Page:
Military


Operation Sharp Edge

In mid-1990 increasing internal unrest threatened U.S. diplomats and civilians in Liberia. Since December 1989, civil war had raged between rival Liberian factions, and the safety of American citizens could no longer be guaranteed. Tension grew as rebel leader Prince Johnson said he would begin rounding up foreigners to force foreign intervention in his fight against Liberian President Samuel Doe. Johnson threatened to attack U. S. Marines at the embassy if the United States did not intervene on the rebel side.

Despite the efforts of a force of 11,500 sent by the Economic Community of West African States (ECOWAS) in 1990, and numerous subsequent diplomatic initiatives and peace conferences, fighting continued, fueled by exploitation of the country's natural resources by the faction leaders and shadowy international business associates.

As the war spread from the interior toward the Liberian capital of Monrovia amid widespread death and destruction, the United States responded to the deteriorating situation by dispatching four warships with 2,300 marines to evacuate Americans and other foreigners who were in the country. Elements of a Marine Expeditionary Unit embarked in the USS Saipan (LHA-2) amphibious ready group provided support to the US Embassy and stood by to evacuate American citizens and others from 2 June to 5 August. They evacuated a total of 2,609 people between 5 August 1990 and 9 January 1991. The US decided not to intervene to contain the unfolding catastrophe.

On 5 August 1990, Marines from a U.S. Task Force off the coast of Liberia began an evacuahon operation which eventually rescued 2,690 people, including 330 U.S. citizens, from the war-torn capital city of Monrovia. Operation SHARP EDGE began with a pre-dawn meeting in the wardroom of USS Saipan (LHA 2) to finalize a plan that had been in the works for nearly two months. During that time, Saipan and her Amphibious Ready Group, consisting of USS Ponce (LPD 15), USS Sumter (LST 1181), Fleet Surgical Team TWO and the destroyer USS Peterson (DD 969), waited off the coast for orders to begin evacuation.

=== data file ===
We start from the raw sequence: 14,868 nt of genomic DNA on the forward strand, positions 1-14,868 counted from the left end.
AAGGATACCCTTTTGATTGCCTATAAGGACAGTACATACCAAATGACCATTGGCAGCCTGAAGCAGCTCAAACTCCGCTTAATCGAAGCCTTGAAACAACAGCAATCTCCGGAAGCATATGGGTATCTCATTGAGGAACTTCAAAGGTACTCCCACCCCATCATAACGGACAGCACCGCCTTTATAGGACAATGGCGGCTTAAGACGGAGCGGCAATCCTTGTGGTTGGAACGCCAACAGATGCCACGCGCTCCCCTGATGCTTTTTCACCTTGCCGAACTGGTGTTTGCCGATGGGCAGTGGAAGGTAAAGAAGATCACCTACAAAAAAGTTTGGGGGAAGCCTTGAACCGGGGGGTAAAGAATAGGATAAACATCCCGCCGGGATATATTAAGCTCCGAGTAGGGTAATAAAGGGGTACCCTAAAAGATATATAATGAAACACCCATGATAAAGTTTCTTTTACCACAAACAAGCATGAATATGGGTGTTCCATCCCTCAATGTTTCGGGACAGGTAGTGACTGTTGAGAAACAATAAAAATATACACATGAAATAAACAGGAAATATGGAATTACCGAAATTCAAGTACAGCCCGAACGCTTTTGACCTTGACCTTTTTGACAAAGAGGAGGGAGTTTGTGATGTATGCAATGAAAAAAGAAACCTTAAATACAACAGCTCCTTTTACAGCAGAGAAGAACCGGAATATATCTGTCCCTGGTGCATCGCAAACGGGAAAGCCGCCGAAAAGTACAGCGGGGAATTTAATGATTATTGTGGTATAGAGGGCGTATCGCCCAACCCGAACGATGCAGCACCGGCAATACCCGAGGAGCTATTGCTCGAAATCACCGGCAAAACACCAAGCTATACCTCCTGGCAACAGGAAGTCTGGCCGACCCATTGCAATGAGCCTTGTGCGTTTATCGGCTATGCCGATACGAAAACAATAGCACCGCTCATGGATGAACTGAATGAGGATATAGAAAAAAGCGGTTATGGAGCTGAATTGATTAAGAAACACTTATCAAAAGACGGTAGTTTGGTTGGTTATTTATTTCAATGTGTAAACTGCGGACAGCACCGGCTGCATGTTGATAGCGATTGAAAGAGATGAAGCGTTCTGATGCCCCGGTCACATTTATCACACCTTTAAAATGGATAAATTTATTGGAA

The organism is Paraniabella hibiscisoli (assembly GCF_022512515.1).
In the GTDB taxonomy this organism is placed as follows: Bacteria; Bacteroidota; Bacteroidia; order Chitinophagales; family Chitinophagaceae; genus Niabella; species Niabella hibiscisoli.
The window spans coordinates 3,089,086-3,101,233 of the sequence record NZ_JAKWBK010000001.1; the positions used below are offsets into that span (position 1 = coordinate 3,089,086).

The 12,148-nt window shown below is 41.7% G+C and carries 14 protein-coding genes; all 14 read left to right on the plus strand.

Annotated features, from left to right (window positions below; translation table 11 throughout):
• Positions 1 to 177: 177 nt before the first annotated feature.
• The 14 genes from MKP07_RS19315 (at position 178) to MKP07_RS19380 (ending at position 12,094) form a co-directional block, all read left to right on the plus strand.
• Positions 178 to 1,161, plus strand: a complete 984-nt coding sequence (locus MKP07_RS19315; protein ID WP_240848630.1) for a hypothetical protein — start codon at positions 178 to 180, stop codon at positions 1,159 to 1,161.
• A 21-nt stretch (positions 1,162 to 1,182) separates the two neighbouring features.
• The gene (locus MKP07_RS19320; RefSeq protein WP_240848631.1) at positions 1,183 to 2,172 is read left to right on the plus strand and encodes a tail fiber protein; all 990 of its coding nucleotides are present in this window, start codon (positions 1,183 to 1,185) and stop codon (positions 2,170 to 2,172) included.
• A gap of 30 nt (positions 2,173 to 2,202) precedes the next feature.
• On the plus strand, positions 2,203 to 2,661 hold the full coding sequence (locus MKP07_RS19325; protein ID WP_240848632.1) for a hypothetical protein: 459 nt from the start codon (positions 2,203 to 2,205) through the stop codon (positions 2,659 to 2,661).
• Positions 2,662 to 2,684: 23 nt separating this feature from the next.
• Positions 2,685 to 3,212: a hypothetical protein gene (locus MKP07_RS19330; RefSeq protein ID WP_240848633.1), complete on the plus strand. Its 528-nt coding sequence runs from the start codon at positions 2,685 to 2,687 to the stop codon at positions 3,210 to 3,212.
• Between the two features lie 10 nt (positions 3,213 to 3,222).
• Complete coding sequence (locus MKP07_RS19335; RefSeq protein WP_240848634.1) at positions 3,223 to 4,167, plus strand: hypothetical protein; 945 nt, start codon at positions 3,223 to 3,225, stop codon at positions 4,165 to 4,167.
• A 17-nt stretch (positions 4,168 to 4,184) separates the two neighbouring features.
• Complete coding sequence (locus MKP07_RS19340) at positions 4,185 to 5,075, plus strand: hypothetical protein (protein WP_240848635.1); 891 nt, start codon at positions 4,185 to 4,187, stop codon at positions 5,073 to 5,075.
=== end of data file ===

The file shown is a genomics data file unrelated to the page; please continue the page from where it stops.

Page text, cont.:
As dawn broke, more than 200 Marines from HOTEL Company, 2nd Battalion, 4th Marines climbed into CH-46 Sea Knight and CH-53 Sea Stallion helicopters for the 20-mile ride to the U.S. embassy compound in Monrovia and commenced the non-combatant evacuation operation. They evacuated not only Americans, but also Liberian, Italian, Canadian and French nationals during an operation which lasted until 30 November, when opposing forces agreed to a cease-fire. Sailors and Marines from the task force also provided humanitarian assistance, airlifting food, water, fuel and medical supplies to the ravaged city.

Navy support for the operation, the longest-running non-combatant evacuation operation in recent naval history, ended 9 January, when the amphibious transport dock USS Nashville (LPD 13), Helicopter Combat Support Squadron FOUR (HCS 4) and elements of the 26th Marine Expeditionary Unit departed the Liberian coastal area known during the operation as "Mamba Station."

Just a few days before SHARP EDGE ended, another civil war threatened American lives. USS Guam (LPH 9) and USS Trenton (LPD 14) with Marines from the 4th Marine Expeditionary Brigade embarked, raced from their DESERT SHIELD stations in the North Arabian Sea to rescue Americans and foreign nationals threatened by war in Somalia.



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